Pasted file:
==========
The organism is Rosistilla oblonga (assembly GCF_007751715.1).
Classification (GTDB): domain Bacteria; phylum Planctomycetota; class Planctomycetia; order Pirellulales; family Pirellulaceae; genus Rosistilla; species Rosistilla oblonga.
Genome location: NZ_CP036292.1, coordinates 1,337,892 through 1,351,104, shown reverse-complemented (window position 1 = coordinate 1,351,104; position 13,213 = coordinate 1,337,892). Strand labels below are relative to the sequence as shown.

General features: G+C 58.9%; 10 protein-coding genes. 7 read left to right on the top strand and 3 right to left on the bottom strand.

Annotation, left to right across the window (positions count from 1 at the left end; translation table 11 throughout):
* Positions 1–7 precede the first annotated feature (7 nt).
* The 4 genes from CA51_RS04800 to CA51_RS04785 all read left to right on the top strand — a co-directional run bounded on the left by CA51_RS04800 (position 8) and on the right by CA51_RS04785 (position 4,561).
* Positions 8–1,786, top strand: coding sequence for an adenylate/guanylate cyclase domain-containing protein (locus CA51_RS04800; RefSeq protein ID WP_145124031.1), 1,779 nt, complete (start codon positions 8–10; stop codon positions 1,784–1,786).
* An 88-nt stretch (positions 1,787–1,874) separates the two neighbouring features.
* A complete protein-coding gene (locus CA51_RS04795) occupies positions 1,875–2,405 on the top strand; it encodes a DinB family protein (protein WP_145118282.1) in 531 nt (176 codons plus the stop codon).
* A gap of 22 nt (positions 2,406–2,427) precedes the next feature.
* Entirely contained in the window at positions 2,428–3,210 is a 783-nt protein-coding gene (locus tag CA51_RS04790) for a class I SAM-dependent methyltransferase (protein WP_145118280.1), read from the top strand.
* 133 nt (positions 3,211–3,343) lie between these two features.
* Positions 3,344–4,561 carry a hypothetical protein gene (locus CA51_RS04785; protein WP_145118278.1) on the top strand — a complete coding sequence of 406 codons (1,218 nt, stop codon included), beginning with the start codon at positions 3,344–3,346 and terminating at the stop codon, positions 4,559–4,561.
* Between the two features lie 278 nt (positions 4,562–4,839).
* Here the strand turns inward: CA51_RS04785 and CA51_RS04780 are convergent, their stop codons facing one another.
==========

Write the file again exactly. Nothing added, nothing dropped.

The organism is Rosistilla oblonga (assembly GCF_007751715.1).
Classification (GTDB): domain Bacteria; phylum Planctomycetota; class Planctomycetia; order Pirellulales; family Pirellulaceae; genus Rosistilla; species Rosistilla oblonga.
Genome location: NZ_CP036292.1, coordinates 1,337,892 through 1,351,104, shown reverse-complemented (window position 1 = coordinate 1,351,104; position 13,213 = coordinate 1,337,892). Strand labels below are relative to the sequence as shown.

General features: G+C 58.9%; 10 protein-coding genes. 7 read left to right on the top strand and 3 right to left on the bottom strand.

Annotation, left to right across the window (positions count from 1 at the left end; translation table 11 throughout):
* Positions 1–7 precede the first annotated feature (7 nt).
* The 4 genes from CA51_RS04800 to CA51_RS04785 all read left to right on the top strand — a co-directional run bounded on the left by CA51_RS04800 (position 8) and on the right by CA51_RS04785 (position 4,561).
* Positions 8–1,786, top strand: coding sequence for an adenylate/guanylate cyclase domain-containing protein (locus CA51_RS04800; RefSeq protein ID WP_145124031.1), 1,779 nt, complete (start codon positions 8–10; stop codon positions 1,784–1,786).
* An 88-nt stretch (positions 1,787–1,874) separates the two neighbouring features.
* A complete protein-coding gene (locus CA51_RS04795) occupies positions 1,875–2,405 on the top strand; it encodes a DinB family protein (protein WP_145118282.1) in 531 nt (176 codons plus the stop codon).
* A gap of 22 nt (positions 2,406–2,427) precedes the next feature.
* Entirely contained in the window at positions 2,428–3,210 is a 783-nt protein-coding gene (locus tag CA51_RS04790) for a class I SAM-dependent methyltransferase (protein WP_145118280.1), read from the top strand.
* 133 nt (positions 3,211–3,343) lie between these two features.
* Positions 3,344–4,561 carry a hypothetical protein gene (locus CA51_RS04785; protein WP_145118278.1) on the top strand — a complete coding sequence of 406 codons (1,218 nt, stop codon included), beginning with the start codon at positions 3,344–3,346 and terminating at the stop codon, positions 4,559–4,561.
* Between the two features lie 278 nt (positions 4,562–4,839).
* Here the strand turns inward: CA51_RS04785 and CA51_RS04780 are convergent, their stop codons facing one another.